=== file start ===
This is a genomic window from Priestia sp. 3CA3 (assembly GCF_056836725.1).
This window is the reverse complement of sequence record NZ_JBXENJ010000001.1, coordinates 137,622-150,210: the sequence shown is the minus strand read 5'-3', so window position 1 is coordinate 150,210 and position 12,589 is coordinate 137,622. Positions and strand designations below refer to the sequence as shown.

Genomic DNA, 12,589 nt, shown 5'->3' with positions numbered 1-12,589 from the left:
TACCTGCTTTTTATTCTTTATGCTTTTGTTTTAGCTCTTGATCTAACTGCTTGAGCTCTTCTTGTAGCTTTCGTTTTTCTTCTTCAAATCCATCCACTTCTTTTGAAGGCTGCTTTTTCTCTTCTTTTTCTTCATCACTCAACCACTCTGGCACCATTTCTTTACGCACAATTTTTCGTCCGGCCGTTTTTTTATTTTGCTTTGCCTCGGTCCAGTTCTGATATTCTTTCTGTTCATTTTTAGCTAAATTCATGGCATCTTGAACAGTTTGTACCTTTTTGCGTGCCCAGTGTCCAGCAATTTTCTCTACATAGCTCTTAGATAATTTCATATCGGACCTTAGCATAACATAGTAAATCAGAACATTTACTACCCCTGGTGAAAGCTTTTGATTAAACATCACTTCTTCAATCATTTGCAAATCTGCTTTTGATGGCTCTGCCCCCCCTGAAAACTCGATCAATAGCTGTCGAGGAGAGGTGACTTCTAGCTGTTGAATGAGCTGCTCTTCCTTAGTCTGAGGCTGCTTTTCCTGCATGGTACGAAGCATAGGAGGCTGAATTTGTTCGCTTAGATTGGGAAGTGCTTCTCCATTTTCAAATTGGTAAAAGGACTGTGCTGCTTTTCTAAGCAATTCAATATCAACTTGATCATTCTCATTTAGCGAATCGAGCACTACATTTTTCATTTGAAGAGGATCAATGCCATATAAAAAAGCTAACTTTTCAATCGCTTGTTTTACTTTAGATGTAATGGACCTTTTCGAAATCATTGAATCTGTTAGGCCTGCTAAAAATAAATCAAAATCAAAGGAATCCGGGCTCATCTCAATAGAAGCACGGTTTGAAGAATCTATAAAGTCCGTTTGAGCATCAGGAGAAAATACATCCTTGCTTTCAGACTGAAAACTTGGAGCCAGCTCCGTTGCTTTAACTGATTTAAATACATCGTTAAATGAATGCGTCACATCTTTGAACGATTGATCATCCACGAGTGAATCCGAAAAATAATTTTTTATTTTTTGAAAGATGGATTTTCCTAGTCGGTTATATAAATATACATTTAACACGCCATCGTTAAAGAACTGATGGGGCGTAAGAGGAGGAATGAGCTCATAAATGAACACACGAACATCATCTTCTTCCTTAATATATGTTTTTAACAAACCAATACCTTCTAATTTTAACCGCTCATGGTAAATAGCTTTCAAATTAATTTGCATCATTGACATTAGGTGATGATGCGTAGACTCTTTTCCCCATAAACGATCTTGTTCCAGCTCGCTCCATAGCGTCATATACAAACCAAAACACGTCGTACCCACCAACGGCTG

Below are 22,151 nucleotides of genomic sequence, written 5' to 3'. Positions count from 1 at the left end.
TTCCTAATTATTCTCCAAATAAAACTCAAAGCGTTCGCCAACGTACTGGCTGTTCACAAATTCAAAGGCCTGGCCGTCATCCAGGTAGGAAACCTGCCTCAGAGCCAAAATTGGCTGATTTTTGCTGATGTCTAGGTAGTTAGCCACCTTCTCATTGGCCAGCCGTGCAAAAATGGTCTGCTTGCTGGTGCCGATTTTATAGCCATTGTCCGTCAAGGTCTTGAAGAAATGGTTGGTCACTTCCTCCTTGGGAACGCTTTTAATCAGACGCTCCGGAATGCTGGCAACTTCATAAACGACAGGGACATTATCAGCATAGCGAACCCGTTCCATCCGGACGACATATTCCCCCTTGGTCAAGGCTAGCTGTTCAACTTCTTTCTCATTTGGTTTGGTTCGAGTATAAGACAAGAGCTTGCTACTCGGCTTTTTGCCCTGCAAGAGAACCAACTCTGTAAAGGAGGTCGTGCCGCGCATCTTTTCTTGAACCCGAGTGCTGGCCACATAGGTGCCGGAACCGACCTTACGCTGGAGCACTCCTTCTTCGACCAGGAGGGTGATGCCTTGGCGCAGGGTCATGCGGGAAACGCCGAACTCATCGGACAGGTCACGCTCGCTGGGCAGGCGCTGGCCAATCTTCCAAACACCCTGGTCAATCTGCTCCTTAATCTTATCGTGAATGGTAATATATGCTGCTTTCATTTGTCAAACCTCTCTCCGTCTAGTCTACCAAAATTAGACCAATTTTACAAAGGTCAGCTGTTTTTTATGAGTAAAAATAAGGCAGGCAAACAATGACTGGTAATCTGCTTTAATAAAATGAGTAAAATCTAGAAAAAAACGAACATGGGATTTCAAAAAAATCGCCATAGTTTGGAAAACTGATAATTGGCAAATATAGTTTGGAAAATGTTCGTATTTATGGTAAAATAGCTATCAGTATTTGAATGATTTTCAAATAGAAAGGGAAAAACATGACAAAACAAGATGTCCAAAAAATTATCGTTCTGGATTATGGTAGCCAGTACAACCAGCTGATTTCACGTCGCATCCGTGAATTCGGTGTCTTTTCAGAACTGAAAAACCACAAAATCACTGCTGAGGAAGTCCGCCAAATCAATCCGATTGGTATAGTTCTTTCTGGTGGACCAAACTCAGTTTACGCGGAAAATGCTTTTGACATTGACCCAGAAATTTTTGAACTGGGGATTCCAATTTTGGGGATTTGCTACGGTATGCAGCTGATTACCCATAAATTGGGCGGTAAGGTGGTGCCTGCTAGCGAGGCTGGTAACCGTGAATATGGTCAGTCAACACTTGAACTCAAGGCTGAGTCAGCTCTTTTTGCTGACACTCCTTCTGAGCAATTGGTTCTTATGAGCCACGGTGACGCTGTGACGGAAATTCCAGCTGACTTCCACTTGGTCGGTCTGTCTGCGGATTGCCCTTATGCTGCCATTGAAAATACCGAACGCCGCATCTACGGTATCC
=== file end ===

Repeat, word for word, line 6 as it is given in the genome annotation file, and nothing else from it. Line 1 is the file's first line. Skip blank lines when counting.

TTCCTAATTATTCTCCAAATAAAACTCAAAGCGTTCGCCAACGTACTGGCTGTTCACAAATTCAAAGGCCTGGCCGTCATCCAGGTAGGAAACCTGCCTCAGAGCCAAAATTGGCTGATTTTTGCTGATGTCTAGGTAGTTAGCCACCTTCTCATTGGCCAGCCGTGCAAAAATGGTCTGCTTGCTGGTGCCGATTTTATAGCCATTGTCCGTCAAGGTCTTGAAGAAATGGTTGGTCACTTCCTCCTTGGGAACGCTTTTAATCAGACGCTCCGGAATGCTGGCAACTTCATAAACGACAGGGACATTATCAGCATAGCGAACCCGTTCCATCCGGACGACATATTCCCCCTTGGTCAAGGCTAGCTGTTCAACTTCTTTCTCATTTGGTTTGGTTCGAGTATAAGACAAGAGCTTGCTACTCGGCTTTTTGCCCTGCAAGAGAACCAACTCTGTAAAGGAGGTCGTGCCGCGCATCTTTTCTTGAACCCGAGTGCTGGCCACATAGGTGCCGGAACCGACCTTACGCTGGAGCACTCCTTCTTCGACCAGGAGGGTGATGCCTTGGCGCAGGGTCATGCGGGAAACGCCGAACTCATCGGACAGGTCACGCTCGCTGGGCAGGCGCTGGCCAATCTTCCAAACACCCTGGTCAATCTGCTCCTTAATCTTATCGTGAATGGTAATATATGCTGCTTTCATTTGTCAAACCTCTCTCCGTCTAGTCTACCAAAATTAGACCAATTTTACAAAGGTCAGCTGTTTTTTATGAGTAAAAATAAGGCAGGCAAACAATGACTGGTAATCTGCTTTAATAAAATGAGTAAAATCTAGAAAAAAACGAACATGGGATTTCAAAAAAATCGCCATAGTTTGGAAAACTGATAATTGGCAAATATAGTTTGGAAAATGTTCGTATTTATGGTAAAATAGCTATCAGTATTTGAATGATTTTCAAATAGAAAGGGAAAAACATGACAAAACAAGATGTCCAAAAAATTATCGTTCTGGATTATGGTAGCCAGTACAACCAGCTGATTTCACGTCGCATCCGTGAATTCGGTGTCTTTTCAGAACTGAAAAACCACAAAATCACTGCTGAGGAAGTCCGCCAAATCAATCCGATTGGTATAGTTCTTTCTGGTGGACCAAACTCAGTTTACGCGGAAAATGCTTTTGACATTGACCCAGAAATTTTTGAACTGGGGATTCCAATTTTGGGGATTTGCTACGGTATGCAGCTGATTACCCATAAATTGGGCGGTAAGGTGGTGCCTGCTAGCGAGGCTGGTAACCGTGAATATGGTCAGTCAACACTTGAACTCAAGGCTGAGTCAGCTCTTTTTGCTGACACTCCTTCTGAGCAATTGGTTCTTATGAGCCACGGTGACGCTGTGACGGAAATTCCAGCTGACTTCCACTTGGTCGGTCTGTCTGCGGATTGCCCTTATGCTGCCATTGAAAATACCGAACGCCGCATCTACGGTATCC